The Christmas holiday is looked forward to by teachers and pupils alike. Okay, for the pupils it’s the promise of what Santa will be bringing that excites them. However, teachers will be almost as excited about the prospect of having a good rest – the first opportunity they’ve had for this since September.

But the prospect of the holidays can present challenges too, so here’s some advice for how to make the most of the festive season: before, during and after.

Coping with the run-up to Christmas

When it comes to Christmas decorations, people have different views about when they should go up. December 15th? The start of the month? Mid-November? Unfortunately (for teachers) kids generally start their ‘Christmas Countdown’ as early as the shops do. Often the giddiness that pupils exhibit around Halloween – and continues through Bonfire Night – can carry on right up until the end of the term. It will only gain momentum the closer you get to the holidays too.

Taking a ‘business as usual’ approach is wise. December can be a month of disruptions – with rehearsals for Christmas concerts and the like – but keeping things normal in the classroom for as long as possible is always the best policy.

In secondary schools, at least, the festive season is also mock exam season. Obviously, this gives you a clear reason for keeping things meaningful in lessons. In an environment driven by levels of progress and target grades, you really can’t afford to write off the month of December completely!

By all means mix things up a bit towards the end of the term. It should be business as usual, but the thing is – for the kids – it is anything but. This doesn’t mean that the whole class should be wearing Santa hats and be covered in tinsel – but you can do things a little differently with quizzes, incentives and games.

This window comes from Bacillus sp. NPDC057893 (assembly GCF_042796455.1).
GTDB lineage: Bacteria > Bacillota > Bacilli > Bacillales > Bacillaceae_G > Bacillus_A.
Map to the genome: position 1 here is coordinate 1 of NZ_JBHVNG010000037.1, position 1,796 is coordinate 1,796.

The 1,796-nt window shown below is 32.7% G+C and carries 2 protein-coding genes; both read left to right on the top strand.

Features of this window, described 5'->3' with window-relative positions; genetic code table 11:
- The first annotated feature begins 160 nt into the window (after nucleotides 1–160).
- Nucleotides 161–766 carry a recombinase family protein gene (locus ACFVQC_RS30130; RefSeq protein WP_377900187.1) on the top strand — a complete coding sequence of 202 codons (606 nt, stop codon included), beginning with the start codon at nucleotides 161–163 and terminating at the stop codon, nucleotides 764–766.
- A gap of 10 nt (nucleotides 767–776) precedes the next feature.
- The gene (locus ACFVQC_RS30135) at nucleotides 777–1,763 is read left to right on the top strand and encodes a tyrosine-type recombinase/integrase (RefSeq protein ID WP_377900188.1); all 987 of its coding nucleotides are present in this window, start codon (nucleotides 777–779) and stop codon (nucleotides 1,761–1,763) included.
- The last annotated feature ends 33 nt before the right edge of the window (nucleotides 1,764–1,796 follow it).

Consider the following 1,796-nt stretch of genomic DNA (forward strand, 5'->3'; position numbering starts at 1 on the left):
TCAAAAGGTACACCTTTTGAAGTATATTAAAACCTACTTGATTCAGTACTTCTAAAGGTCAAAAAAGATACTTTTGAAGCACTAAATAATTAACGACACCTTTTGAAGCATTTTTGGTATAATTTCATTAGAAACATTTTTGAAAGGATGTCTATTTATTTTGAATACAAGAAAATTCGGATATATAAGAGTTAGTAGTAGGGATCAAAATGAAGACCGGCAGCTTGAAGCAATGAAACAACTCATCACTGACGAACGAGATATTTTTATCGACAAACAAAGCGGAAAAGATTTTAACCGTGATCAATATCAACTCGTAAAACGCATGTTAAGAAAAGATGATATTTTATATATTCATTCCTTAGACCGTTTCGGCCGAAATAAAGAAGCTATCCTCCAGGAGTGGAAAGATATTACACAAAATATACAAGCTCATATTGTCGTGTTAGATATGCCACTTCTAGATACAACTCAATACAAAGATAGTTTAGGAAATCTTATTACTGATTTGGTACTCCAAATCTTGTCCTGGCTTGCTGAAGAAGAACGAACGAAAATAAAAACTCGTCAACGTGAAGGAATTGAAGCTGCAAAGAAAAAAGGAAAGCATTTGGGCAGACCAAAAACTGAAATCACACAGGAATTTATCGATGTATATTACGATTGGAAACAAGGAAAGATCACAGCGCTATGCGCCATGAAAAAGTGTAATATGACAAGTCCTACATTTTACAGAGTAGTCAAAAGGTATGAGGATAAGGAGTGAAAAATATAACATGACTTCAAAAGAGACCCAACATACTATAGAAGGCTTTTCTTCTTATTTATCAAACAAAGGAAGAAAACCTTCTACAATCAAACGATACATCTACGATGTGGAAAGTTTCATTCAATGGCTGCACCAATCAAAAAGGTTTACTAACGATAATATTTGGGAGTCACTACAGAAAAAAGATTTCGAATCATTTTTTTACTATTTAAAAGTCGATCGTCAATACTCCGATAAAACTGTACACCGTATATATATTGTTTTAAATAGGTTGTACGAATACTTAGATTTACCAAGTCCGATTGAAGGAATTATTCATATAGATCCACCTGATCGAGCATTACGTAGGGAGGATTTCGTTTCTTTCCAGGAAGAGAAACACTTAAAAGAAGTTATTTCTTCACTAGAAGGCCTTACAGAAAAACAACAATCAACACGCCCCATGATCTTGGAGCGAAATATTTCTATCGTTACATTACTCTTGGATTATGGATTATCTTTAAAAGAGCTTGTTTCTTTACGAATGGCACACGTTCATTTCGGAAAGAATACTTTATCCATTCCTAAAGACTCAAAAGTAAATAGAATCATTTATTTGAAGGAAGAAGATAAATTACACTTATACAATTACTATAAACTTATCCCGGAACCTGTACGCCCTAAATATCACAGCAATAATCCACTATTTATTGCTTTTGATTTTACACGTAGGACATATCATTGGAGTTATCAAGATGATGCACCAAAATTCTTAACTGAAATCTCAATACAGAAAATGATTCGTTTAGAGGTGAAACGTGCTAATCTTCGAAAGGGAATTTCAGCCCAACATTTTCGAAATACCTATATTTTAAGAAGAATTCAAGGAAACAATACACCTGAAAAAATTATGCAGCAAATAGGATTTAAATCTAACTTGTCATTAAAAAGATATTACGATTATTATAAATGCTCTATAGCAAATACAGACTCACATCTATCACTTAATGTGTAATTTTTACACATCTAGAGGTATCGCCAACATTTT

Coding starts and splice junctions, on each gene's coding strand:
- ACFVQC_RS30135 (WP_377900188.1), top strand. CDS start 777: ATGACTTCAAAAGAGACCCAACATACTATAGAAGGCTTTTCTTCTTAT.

Making the most of the Christmas break

As previously mentioned, the Christmas break is a teacher’s first genuine opportunity for a meaningful rest since September. We all know that the one-week half-term break barely scratches the surface of what is needed.

For your own sanity, wellbeing and general health, all teachers must take this opportunity. Resist the temptation to leave that mountain of marking in the boot of your car until January 2nd. The best approach is to try and tackle as much of it before the holiday begins.

Just as teachers need a well-deserved break, pupils need to be given the chance to re-charge their batteries too. If the mock exams fall in January then revision will be required over the holiday. Otherwise, don’t over-burden student with masses of homework to do while they are away from the classroom. Some, yes, to keep things ticking over; but not too much.

Getting back to normal in January

The dark mornings (and nights) of January can leave everybody feeling a bit gloomy. Naturally, it’s easy to feel a bit deflated after the festivities end for another year. When it comes to the classroom, getting things back to normal as soon as possible is vital. If teacher and pupils return re-charged then it’s perfectly possible to pick things up where they were before – or to embrace a new year, new start philosophy.

 

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